Magazine readership preferences confirm the continued primacy of print.

pileIn my line of work, I receive many magazines and other publications covering not only the marketing and advertising field, but also the industries and markets of our corporate clients.

Every time one of these subscriptions comes up for renewal, I’m strongly urged to choose the online/electronic offering instead of the print edition.

I know why, of course. Between the printing, postage and shipping considerations, magazines and other printed media represent the most involved (and the most costly) form of delivery.

And there’s also the issue of “currency” and “recency,” with breaking news being covered much quicker and more efficiently online.

Still, I generally opt for print for the simple reason that a physical magazine, newspaper or newsletter is easier to browse and to read. I like the “linearity” of a print magazine and find magazine reading less satisfactory online.

Don’t get me wrong — I’m very happy digital versions of the print editions exist. I love the fact that I can go online and access an article of particular interest that I may wish to archive in electronic form, or pass along to friends and colleagues.

So, consider me an “all of the above” sort of person. Still, there are times when I think that I represent a more traditional way of thinking about consuming news articles — one that’s decidedly losing popularity.

But then … we see the results of a new digital magazine market study, published by Mequoda Group, a media consulting firm.

The survey, which was conducted in July 2015 among ~3,650 Americans adults age 18 or higher who have access to the Internet, found that digital magazine consumption has now reached ~43% of print magazine consumption.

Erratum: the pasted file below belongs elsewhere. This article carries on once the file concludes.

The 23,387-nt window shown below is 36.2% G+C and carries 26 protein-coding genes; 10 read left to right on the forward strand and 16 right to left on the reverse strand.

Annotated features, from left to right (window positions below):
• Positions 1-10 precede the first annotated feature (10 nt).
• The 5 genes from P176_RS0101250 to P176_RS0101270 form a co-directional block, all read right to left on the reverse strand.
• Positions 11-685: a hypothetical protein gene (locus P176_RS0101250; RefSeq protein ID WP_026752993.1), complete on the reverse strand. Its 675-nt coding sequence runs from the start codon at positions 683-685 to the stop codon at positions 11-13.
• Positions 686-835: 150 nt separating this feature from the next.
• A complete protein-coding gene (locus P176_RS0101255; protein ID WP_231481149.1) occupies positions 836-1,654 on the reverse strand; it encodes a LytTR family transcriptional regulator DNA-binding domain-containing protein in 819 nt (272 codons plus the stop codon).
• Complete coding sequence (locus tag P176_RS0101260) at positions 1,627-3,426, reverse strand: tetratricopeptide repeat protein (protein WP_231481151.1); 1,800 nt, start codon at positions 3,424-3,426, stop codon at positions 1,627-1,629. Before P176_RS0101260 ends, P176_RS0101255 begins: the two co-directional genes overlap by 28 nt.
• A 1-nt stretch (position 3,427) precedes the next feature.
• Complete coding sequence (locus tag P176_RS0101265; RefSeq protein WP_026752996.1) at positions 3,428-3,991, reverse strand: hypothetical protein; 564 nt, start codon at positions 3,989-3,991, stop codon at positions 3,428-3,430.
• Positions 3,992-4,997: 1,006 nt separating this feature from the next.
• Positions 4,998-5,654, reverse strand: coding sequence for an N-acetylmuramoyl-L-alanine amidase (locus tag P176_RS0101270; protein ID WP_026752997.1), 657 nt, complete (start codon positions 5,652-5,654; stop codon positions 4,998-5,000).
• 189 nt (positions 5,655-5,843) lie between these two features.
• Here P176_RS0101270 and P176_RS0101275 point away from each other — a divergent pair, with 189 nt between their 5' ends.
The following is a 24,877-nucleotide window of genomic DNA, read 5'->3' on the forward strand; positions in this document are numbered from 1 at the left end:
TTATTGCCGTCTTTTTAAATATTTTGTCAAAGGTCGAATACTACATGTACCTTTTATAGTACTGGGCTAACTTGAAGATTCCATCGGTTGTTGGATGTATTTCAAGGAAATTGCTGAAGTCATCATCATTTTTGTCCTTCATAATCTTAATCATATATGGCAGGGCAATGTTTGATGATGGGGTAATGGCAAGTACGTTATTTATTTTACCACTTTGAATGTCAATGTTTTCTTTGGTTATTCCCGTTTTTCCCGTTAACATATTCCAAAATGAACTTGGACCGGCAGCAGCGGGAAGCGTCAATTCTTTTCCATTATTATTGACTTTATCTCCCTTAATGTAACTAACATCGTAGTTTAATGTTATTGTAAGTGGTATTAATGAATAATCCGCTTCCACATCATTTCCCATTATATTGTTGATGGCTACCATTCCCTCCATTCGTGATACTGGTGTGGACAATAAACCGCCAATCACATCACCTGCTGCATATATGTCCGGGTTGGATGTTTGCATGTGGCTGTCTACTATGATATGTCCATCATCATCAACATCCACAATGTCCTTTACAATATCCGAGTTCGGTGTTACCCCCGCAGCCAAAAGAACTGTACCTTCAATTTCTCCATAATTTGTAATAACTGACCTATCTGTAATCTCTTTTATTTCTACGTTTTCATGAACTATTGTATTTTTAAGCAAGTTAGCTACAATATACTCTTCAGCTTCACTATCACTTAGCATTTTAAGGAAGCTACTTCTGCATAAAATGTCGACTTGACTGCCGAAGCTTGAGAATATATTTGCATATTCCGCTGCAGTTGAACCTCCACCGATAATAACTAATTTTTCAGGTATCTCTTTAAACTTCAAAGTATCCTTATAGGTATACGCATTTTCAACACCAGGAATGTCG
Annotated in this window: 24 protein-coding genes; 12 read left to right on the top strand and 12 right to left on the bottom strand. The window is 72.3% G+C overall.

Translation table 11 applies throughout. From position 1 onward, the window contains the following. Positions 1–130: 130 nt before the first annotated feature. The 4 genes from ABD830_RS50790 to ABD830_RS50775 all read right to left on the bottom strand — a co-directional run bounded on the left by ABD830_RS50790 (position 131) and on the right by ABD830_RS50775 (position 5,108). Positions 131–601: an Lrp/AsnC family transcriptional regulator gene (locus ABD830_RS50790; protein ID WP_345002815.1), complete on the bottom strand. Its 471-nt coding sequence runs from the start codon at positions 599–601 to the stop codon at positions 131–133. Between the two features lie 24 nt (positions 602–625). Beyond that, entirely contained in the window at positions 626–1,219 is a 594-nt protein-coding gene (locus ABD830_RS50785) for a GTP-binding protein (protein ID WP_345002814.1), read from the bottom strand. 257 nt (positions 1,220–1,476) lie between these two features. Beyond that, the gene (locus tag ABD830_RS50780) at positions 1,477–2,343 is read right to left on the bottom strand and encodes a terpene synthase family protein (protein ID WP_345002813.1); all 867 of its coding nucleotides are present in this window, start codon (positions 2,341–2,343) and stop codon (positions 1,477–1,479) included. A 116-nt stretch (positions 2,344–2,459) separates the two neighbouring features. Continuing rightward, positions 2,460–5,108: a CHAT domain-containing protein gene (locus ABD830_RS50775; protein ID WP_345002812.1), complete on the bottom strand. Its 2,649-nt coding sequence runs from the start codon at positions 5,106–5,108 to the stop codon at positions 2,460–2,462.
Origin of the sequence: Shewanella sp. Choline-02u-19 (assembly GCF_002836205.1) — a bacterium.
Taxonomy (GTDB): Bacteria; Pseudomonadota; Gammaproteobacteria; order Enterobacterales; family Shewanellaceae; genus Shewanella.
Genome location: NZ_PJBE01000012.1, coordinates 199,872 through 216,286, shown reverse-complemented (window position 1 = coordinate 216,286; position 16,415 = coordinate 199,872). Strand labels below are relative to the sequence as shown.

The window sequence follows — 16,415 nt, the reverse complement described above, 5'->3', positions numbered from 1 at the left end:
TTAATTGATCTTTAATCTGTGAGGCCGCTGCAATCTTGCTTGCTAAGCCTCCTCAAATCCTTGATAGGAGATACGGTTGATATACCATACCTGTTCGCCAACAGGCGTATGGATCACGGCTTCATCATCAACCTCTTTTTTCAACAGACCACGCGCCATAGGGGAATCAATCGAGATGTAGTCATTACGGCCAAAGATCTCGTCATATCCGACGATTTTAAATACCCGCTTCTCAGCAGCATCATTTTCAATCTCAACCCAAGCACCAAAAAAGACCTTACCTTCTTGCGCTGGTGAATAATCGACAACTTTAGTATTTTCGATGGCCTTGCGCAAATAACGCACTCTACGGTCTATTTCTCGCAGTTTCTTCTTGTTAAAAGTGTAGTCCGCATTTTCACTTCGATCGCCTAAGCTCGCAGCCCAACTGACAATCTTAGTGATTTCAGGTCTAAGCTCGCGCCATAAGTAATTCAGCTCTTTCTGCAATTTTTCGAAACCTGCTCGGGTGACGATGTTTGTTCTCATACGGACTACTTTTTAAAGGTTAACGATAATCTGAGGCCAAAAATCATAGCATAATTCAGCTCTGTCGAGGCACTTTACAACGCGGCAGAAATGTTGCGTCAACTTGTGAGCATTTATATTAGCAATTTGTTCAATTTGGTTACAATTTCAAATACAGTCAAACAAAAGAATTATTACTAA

So digital is rising.

But the Mequoda research also finds that ~70% of American adults who have access to the Internet have read an average of three print magazine issues in the past 30 days. (2.91 print magazine issues, to be precise.)

Here are the findings for print magazines read over the previous month:

  • Read one print magazine: ~18%
  • Read two: ~19%
  • Read three: ~13%
  • Read four: ~8%
  • Read five or more: ~13%

At the same time, ~37% of American adults who have access to the Internet have read an average of 2.37 digital magazine issues over the past month. Here’s how that breakdown looks:

  • Read one digital/online magazine: ~14%
  • Read two: ~8%
  • Read three: ~5%
  • Read four: ~3%
  • Read five or more: ~7%

What this means is that in 2015, print magazine readership activity outnumbers digital by a 2-to-1 margin.

The Mequoda research tested five reasons why people might prefer reading digital versions over printed versions of magazines. Of those who read digital magazines, here are the percentages who deemed those reasons “very important”:

  • Offers immediate delivery: ~42% consider very important
  • Portability / easy to carry: ~40%
  • Environmentally friendly: ~40%
  • Cheaper than print: ~39%
  • Thousands of titles: ~35%

The bottom line on this topic appears to be that the demand for print delivery of periodicals remains significant … and that publishers who elect to shift to “all-digital” delivery stand to lose at least some of their reader engagement.

Even so, I have no doubt that publishers will continue to push electronic delivery in the hopes that print can eventually fall completely by the wayside.

The full report is available free of charge from Mequoda here.

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